The Riddle of a Human Being: A Human Singularity of Co-evolutionary Processes


  • Helena N. Knyazeva Institute of Philosophy of the Russian of Sciences


Co-evolution, Human being, Nonlinearity, Self-organization, Tempo-worlds


The theory of self-organization of complex systems studies laws of sustainable co-evolutionary development of structures having different speeds of development as well as laws of assembling of a complex evolutionary whole from parts when some elements of ldquo;memoryrdquo; (the biological memory, i.e. DNA, the memory of culture, i.e. the cultural and historical traditions, etc.) must be included. The theory reveals general rules of nonlinear synthesis of complex evolutionary structures. The most important and paradoxical consequences of the holistic view, including an approach to solving the riddle of human personality, are as follows: 1) the explanation why and under what conditions a part (a human) can be more complex than a whole (society); 2) in order to reconstruct society it is necessary to change an individual but not by cutting off the supposed undesirable past, since a human being as a microcosm is the synthesis of all previous stages of evolution, and as a result of repression of, it would seem, the wild past one can extinguish a ldquo;divine sparkrdquo; in his soul; 3) in the physical sense, singularity denotes a moment of instability, phase transition; one can talk about the human singularity of co-evolutionary processes, since in such a moment of instability individual actions of a human can play a key role in determining a channel of further development as well as in appearance of a new pattern of collective behavior in society; 4) as the models of nonlinear dynamics, elaborated at the Keldysh Institute of Applied Mathematics of the Russian Academy of Sciences in Moscow, show, there is a possibility of a direct influence of the future and even a touch of an infinitely remote future in certain evolutionary regimes and under rigorously definite conditions, more over, it turns out that such a possibility exists only for a human (admittedly, through a specific state of being inherent to him ndash; the sleep without dreams) but not for the human society.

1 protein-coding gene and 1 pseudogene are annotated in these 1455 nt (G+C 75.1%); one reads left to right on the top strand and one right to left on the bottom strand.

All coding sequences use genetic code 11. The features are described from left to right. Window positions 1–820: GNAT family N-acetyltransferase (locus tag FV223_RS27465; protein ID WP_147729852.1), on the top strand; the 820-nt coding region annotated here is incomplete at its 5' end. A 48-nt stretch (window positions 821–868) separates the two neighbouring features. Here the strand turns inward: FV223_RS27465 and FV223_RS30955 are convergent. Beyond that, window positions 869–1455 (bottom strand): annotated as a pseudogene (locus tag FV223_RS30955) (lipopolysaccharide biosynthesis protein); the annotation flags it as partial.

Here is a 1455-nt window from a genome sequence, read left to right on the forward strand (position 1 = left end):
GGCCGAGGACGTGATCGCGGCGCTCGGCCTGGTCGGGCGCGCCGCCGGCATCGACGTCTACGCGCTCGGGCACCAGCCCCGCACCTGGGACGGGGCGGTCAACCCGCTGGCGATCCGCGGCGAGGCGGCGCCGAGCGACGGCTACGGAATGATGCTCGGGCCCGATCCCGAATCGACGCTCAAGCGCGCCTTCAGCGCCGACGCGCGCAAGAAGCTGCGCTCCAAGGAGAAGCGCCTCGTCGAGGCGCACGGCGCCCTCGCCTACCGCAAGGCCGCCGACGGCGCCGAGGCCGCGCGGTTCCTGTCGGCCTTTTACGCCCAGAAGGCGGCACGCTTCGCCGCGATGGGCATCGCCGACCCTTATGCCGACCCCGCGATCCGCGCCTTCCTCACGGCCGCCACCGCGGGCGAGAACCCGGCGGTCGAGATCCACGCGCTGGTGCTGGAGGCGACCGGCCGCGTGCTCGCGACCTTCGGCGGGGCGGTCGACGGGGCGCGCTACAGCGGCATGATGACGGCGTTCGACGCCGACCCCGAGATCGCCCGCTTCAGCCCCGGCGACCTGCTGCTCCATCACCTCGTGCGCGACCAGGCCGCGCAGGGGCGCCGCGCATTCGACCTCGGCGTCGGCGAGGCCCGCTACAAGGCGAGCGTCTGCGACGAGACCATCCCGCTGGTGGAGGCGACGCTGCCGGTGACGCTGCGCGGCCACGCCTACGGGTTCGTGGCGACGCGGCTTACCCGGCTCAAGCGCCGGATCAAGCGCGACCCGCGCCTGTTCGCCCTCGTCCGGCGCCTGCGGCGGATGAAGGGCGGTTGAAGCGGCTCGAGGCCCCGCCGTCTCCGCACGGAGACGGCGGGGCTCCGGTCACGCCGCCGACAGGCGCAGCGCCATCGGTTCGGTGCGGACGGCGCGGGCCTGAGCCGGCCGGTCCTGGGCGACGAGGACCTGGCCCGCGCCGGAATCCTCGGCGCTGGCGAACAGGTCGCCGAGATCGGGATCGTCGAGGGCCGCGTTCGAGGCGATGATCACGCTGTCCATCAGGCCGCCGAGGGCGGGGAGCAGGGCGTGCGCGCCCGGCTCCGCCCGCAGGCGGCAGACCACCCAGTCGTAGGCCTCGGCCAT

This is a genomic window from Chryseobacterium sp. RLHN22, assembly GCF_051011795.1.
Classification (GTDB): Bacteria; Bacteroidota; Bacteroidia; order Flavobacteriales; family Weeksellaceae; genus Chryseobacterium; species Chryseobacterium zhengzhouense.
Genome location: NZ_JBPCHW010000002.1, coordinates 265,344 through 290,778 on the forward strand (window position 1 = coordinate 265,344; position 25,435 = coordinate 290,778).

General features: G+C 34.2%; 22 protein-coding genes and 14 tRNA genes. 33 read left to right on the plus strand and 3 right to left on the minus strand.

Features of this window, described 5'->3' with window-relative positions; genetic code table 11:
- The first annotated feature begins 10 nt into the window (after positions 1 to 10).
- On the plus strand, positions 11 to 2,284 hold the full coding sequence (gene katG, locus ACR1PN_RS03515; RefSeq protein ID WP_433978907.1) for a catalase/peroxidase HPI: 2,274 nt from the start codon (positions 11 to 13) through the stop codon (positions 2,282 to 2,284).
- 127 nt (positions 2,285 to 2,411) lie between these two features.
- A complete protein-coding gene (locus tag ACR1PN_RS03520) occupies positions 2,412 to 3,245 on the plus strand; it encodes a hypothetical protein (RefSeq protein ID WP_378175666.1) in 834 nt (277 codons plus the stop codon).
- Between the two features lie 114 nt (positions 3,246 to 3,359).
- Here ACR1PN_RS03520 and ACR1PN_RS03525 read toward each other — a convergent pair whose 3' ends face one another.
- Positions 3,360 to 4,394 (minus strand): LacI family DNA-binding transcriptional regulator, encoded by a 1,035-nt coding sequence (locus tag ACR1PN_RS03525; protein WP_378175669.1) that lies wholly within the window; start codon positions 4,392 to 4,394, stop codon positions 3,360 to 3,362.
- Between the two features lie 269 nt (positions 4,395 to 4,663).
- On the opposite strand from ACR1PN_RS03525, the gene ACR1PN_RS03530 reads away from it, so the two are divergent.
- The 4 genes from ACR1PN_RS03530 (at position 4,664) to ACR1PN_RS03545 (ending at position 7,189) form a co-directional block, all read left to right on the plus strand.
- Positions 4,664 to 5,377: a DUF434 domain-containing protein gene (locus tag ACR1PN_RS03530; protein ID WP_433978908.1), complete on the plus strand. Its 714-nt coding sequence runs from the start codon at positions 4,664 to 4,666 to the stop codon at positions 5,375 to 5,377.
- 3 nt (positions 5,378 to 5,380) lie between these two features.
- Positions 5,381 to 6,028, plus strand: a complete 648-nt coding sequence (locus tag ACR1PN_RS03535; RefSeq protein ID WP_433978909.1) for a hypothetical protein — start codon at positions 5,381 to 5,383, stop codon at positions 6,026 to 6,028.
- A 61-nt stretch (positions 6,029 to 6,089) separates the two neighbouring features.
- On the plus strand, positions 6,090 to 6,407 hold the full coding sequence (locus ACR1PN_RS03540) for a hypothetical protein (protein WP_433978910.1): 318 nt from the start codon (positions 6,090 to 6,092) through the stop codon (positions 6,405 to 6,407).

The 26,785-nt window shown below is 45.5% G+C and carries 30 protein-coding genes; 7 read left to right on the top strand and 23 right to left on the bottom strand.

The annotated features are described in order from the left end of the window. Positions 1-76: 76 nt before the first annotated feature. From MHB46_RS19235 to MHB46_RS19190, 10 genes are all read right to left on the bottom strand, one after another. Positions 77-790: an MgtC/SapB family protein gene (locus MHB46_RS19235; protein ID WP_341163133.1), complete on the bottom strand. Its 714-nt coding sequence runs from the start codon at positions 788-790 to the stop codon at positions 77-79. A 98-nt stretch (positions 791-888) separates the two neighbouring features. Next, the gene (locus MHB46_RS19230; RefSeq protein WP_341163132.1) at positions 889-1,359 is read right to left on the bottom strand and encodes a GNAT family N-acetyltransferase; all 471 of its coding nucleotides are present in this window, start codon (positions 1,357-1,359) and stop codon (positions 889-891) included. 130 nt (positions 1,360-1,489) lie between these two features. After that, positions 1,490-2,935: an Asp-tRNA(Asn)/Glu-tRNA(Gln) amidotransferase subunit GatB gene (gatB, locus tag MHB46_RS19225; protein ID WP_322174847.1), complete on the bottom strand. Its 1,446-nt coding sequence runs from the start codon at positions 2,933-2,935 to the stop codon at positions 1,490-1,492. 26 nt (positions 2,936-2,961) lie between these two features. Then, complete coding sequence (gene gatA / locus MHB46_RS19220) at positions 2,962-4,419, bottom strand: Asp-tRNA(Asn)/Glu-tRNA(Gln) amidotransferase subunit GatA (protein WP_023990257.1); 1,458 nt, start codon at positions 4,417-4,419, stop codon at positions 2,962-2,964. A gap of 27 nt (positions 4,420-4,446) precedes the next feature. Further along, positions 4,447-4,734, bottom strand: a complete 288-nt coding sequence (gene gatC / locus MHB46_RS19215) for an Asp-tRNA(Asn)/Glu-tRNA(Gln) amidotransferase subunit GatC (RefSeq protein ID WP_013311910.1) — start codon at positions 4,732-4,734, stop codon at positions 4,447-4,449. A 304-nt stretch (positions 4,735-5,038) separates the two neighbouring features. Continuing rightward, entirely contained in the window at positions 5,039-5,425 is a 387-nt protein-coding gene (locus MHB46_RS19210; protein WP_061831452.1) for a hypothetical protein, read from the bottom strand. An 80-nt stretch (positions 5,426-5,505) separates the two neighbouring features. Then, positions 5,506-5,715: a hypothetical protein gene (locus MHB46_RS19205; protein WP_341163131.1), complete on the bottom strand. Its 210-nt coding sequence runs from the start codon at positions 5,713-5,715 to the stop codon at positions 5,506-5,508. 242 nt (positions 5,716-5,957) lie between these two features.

Author Biography

Helena N. Knyazeva, Institute of Philosophy of the Russian of Sciences

Department of Evolutionary EpistemologyLeading Research Associate




How to Cite

Knyazeva, H. N. (2008). The Riddle of a Human Being: A Human Singularity of Co-evolutionary Processes. Cosmos and History: The Journal of Natural and Social Philosophy, 4(1-2), 244–259. Retrieved from